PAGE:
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Attachments Are Not Set in Stone

--by Robina Courtin (Jun 26, 2017)


Attachment is such a simple word, but it’s multi-faceted. At the most fundamental level it’s that feeling of neediness deep inside us; that belief that somehow I am not enough, I don’t have enough, and no matter what I do or what I get, it’s never enough. Then, of course, because we’re so convinced it’s true, we hanker after someone out there, and when we find the one who triggers our good feelings, we attach ourselves to getting them, convinced they’re the one who will fulfill our needs and make us truly happy and content. We assume they’re our possession, and almost an extension of who we are.

This attachment is the source of all our other unhappy emotions. Because it’s desperate to get what it wants, the minute it doesn’t – the moment he doesn’t ring, or comes home late, or looks at someone else – panic arises and immediately turns to anger and then jealousy or low-self esteem, or whatever our old habits are. In fact, anger is the response when attachment doesn’t get what it wants. All these assumptions are ingrained so deeply within us, and we believe these stories so totally, it seems ridiculous to even question them. But we need to. And the only way we can do that is by knowing our own minds and feelings: in other words, we need to learn how to be our own therapists.

The fact is attachment, anger, jealousy and any other painful emotion are not set in stone; they’re old habits, and we know we can change those. The first step is to be confident that by
knowing our own minds well we can learn to distinguish the various emotions inside us and gradually learn to change them. The first challenge involves truly believing you can accomplish this. And that alone is huge – without it, we’re stuck.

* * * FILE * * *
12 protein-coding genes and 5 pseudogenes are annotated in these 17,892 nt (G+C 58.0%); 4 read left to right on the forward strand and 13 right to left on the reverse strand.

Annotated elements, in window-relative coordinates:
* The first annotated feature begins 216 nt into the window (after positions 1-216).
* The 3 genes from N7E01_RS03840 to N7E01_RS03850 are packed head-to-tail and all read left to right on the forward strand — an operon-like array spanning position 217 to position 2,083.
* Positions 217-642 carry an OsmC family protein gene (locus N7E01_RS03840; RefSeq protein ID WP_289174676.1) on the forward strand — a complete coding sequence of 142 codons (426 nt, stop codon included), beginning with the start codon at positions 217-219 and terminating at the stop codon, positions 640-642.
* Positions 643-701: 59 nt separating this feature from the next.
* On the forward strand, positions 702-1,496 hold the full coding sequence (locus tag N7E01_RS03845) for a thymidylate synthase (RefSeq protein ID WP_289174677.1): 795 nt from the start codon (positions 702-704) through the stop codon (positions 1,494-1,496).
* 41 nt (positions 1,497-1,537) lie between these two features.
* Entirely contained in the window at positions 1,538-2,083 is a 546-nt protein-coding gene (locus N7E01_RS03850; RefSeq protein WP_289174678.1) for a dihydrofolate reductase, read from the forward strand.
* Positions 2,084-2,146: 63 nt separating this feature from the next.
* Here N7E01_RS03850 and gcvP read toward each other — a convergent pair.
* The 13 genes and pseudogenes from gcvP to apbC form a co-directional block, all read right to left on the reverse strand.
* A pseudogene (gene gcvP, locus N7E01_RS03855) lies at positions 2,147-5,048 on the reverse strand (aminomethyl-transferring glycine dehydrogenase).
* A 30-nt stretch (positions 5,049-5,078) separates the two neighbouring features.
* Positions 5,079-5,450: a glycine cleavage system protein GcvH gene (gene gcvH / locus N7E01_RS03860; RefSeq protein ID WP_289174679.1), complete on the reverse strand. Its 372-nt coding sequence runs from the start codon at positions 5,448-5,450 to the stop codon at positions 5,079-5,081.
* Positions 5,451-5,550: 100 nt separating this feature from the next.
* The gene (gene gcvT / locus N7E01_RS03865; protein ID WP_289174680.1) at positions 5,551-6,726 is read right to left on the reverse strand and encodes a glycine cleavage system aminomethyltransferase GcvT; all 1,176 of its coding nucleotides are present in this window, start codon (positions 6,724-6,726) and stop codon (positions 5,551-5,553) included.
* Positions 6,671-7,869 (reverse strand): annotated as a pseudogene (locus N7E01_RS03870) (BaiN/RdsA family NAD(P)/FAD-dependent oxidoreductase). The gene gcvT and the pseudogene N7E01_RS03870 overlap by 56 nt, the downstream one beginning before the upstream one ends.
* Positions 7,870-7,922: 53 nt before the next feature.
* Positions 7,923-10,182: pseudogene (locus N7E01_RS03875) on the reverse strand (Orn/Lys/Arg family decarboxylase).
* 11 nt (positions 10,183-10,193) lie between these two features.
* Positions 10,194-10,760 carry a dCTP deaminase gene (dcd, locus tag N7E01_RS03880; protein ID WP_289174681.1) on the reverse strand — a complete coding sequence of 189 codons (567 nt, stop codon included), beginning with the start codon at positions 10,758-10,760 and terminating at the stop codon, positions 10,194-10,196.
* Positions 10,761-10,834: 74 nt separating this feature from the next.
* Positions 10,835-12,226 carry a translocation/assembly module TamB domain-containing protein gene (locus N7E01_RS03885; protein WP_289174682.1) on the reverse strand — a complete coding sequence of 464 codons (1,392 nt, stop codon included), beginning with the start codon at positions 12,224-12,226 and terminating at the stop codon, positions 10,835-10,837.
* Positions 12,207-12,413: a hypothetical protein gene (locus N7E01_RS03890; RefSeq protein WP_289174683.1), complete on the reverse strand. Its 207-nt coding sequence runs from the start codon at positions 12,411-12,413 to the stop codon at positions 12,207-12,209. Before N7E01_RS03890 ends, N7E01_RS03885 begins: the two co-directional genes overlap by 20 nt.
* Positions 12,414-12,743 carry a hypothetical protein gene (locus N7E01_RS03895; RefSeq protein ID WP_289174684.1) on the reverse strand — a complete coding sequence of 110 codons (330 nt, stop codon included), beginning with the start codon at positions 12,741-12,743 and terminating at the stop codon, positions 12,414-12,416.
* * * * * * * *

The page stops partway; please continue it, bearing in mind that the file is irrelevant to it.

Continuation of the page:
The next stage is to step back from all the endless chatter in our heads. A really simple way to do that – it’s so basic it’s boring! – is for just a few minutes every morning, before we start our day, to sit down and focus on something. The breath is a good start. It’s nothing special; there’s no trick to it; it’s not mystical. It’s a practical psychological technique. With determination you can decide to pay attention to the breath – the sensation at your nostrils as you breathe in and out. The moment your mind wanders, bring your focus back to the breath. The goal is not to make the thoughts go away; but to not get involved in them, and learn to let them come and go.

The long-term result of a technique like this is a super-focused mind, and that’ll take time. But the almost immediate benefit will be that, as we attempt to step back from all the stories in our head, we will begin to be objective about them and slowly start to unravel, deconstruct, and eventually change them. It’s said one of the signs of success is thinking we're getting worse! But we're not. We're starting to hear the stories more clearly, and it’s then that we can begin to change them.

Australian-born Tibetan Buddhist nun Robina Courtin travels the world teaching Buddhist psychology and philosophy and helping those in need. Well known for her work for 14 years with people in prisons in the US and Australia, including inmates on death row, Robina’s life and work is the subject of Amiel Courtin Wilson’s award-winning film Chasing Buddha.
 

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On Dec 17, 2017 Jon Snow wrote:
Teer